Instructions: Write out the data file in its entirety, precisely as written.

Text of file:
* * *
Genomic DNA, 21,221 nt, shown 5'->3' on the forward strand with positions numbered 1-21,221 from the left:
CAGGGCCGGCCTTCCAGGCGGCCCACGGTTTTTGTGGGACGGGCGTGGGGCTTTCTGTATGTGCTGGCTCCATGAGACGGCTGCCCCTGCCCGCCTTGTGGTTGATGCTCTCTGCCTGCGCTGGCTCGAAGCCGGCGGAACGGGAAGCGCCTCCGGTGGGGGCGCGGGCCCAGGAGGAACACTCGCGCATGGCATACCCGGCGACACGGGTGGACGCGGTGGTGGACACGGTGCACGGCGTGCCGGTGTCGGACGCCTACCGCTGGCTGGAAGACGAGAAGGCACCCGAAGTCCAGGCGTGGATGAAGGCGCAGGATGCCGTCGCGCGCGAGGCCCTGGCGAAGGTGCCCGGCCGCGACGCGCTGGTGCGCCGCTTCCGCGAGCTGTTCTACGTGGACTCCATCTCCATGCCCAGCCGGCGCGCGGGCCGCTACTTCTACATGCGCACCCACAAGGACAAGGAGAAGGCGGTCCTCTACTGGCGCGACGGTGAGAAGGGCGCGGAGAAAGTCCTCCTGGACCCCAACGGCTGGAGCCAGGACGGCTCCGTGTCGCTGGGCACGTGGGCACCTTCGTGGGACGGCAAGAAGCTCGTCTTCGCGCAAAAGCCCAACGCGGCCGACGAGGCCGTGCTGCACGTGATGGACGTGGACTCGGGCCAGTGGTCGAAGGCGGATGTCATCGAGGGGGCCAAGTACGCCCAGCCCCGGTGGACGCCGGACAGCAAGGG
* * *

Genomic DNA, 21,221 nt, shown 5'->3' on the forward strand with positions numbered 1-21,221 from the left:
CAGGGCCGGCCTTCCAGGCGGCCCACGGTTTTTGTGGGACGGGCGTGGGGCTTTCTGTATGTGCTGGCTCCATGAGACGGCTGCCCCTGCCCGCCTTGTGGTTGATGCTCTCTGCCTGCGCTGGCTCGAAGCCGGCGGAACGGGAAGCGCCTCCGGTGGGGGCGCGGGCCCAGGAGGAACACTCGCGCATGGCATACCCGGCGACACGGGTGGACGCGGTGGTGGACACGGTGCACGGCGTGCCGGTGTCGGACGCCTACCGCTGGCTGGAAGACGAGAAGGCACCCGAAGTCCAGGCGTGGATGAAGGCGCAGGATGCCGTCGCGCGCGAGGCCCTGGCGAAGGTGCCCGGCCGCGACGCGCTGGTGCGCCGCTTCCGCGAGCTGTTCTACGTGGACTCCATCTCCATGCCCAGCCGGCGCGCGGGCCGCTACTTCTACATGCGCACCCACAAGGACAAGGAGAAGGCGGTCCTCTACTGGCGCGACGGTGAGAAGGGCGCGGAGAAAGTCCTCCTGGACCCCAACGGCTGGAGCCAGGACGGCTCCGTGTCGCTGGGCACGTGGGCACCTTCGTGGGACGGCAAGAAGCTCGTCTTCGCGCAAAAGCCCAACGCGGCCGACGAGGCCGTGCTGCACGTGATGGACGTGGACTCGGGCCAGTGGTCGAAGGCGGATGTCATCGAGGGGGCCAAGTACGCCCAGCCCCGGTGGACGCCGGACAGCAAGGG